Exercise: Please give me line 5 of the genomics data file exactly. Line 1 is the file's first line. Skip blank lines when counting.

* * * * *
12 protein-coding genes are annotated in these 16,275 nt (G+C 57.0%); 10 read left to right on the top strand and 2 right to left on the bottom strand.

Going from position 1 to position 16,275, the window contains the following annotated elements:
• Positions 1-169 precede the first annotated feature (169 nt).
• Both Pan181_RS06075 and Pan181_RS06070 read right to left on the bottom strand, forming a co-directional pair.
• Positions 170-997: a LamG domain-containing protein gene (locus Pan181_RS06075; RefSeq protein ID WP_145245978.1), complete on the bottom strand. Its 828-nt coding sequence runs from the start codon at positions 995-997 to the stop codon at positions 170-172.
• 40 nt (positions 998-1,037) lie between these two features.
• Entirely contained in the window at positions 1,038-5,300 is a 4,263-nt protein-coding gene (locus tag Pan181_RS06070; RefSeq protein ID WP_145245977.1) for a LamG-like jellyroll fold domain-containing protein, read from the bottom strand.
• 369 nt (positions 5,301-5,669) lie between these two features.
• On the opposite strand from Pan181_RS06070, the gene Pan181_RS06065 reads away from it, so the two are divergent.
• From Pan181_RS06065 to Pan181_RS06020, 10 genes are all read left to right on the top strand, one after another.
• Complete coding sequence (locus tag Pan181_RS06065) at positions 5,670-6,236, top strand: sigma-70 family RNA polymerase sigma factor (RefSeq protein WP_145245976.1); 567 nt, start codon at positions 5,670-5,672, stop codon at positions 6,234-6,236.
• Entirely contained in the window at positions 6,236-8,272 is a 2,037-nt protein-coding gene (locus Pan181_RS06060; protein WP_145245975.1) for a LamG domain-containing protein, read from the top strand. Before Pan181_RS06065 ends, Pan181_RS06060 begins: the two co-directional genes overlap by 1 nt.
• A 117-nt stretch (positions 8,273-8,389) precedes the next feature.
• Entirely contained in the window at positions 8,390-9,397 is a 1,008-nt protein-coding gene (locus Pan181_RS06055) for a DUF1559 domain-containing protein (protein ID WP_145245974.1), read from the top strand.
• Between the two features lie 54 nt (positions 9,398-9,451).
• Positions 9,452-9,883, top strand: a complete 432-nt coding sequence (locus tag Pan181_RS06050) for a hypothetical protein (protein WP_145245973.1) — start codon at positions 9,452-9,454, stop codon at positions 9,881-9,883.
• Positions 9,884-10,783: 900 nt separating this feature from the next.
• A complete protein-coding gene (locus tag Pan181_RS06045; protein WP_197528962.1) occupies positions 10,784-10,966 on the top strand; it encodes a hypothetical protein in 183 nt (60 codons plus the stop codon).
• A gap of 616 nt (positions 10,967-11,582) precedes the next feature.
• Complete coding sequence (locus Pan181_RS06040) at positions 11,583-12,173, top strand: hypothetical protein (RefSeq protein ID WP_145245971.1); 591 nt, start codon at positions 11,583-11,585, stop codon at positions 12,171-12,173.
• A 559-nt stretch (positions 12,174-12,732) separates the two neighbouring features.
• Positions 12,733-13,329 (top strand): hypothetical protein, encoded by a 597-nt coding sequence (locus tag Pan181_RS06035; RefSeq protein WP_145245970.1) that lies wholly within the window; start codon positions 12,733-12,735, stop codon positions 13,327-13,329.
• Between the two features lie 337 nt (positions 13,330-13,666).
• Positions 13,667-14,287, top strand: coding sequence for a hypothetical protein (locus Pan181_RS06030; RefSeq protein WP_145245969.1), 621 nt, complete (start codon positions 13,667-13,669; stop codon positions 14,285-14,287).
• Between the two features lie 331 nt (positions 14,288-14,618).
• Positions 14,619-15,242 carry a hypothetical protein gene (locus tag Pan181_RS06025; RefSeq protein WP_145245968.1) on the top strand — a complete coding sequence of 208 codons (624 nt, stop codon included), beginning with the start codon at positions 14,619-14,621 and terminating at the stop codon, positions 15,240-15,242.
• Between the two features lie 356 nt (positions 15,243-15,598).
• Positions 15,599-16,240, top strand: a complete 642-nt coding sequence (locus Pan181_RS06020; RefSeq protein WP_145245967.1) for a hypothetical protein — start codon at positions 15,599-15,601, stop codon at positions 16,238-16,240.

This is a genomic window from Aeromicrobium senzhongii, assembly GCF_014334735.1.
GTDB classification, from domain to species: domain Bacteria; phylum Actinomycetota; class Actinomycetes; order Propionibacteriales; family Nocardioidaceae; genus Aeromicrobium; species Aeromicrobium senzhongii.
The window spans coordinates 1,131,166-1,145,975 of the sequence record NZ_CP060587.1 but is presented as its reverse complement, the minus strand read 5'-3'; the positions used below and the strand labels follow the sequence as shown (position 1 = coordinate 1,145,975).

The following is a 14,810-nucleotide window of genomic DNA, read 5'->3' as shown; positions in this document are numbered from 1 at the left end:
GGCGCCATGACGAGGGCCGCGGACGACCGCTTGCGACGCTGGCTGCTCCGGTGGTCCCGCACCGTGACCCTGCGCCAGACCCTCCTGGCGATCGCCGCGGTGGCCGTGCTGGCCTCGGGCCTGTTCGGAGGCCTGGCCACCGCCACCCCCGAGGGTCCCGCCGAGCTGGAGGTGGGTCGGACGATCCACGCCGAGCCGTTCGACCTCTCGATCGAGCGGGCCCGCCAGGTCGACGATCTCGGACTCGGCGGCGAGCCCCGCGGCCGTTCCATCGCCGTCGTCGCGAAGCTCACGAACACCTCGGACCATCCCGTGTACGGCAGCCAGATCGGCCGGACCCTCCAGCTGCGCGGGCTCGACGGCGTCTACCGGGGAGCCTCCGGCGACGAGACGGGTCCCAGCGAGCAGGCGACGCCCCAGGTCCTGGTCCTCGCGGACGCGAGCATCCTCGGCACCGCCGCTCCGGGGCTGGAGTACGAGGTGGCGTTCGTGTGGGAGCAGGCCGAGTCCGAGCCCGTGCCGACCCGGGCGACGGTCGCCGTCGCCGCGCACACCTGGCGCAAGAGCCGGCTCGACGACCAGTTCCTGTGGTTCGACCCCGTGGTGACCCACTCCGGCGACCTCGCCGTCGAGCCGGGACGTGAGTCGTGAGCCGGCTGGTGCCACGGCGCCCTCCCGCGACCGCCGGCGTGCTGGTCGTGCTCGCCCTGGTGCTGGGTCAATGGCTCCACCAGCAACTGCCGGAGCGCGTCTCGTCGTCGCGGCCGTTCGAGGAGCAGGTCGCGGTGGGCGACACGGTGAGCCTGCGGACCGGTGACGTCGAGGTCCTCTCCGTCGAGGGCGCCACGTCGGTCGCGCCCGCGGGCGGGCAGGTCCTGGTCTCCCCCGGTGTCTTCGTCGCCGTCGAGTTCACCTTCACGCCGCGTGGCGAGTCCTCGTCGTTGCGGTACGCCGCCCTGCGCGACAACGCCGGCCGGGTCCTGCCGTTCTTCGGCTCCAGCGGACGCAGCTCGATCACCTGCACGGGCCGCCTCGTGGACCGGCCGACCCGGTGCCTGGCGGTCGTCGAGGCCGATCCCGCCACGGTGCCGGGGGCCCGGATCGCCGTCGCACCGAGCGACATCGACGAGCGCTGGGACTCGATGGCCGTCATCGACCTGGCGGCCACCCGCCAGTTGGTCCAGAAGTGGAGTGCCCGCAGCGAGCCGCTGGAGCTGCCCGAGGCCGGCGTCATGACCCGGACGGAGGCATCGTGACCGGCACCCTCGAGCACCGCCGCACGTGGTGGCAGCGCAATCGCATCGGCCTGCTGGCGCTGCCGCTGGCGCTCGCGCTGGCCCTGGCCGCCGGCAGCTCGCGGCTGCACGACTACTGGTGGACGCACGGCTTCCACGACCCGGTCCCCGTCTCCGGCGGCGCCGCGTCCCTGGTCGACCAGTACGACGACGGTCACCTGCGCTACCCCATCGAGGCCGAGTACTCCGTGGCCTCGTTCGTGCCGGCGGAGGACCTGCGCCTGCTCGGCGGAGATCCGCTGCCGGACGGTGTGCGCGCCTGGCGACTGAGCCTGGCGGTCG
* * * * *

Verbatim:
• Positions 170-997: a LamG domain-containing protein gene (locus Pan181_RS06075; RefSeq protein ID WP_145245978.1), complete on the bottom strand. Its 828-nt coding sequence runs from the start codon at positions 995-997 to the stop codon at positions 170-172.